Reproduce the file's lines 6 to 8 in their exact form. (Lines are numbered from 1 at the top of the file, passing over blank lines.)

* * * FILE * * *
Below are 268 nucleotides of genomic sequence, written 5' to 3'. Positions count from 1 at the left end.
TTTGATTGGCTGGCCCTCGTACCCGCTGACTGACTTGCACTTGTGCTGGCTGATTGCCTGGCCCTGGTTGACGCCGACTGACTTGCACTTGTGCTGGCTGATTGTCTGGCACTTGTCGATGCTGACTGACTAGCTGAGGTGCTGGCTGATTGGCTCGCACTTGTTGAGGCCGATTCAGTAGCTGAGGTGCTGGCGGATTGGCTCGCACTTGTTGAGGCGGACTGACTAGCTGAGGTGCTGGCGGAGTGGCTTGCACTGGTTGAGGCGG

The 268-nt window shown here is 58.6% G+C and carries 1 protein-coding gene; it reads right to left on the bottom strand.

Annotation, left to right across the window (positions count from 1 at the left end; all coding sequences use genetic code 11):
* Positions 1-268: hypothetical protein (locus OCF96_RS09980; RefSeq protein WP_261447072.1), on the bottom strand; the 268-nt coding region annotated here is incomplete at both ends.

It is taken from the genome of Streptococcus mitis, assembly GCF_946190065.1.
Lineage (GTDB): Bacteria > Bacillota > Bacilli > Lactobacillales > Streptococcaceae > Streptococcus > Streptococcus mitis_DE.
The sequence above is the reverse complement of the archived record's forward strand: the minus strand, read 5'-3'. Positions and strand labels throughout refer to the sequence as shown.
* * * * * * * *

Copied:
It is taken from the genome of Streptococcus mitis, assembly GCF_946190065.1.
Lineage (GTDB): Bacteria > Bacillota > Bacilli > Lactobacillales > Streptococcaceae > Streptococcus > Streptococcus mitis_DE.
The sequence above is the reverse complement of the archived record's forward strand: the minus strand, read 5'-3'. Positions and strand labels throughout refer to the sequence as shown.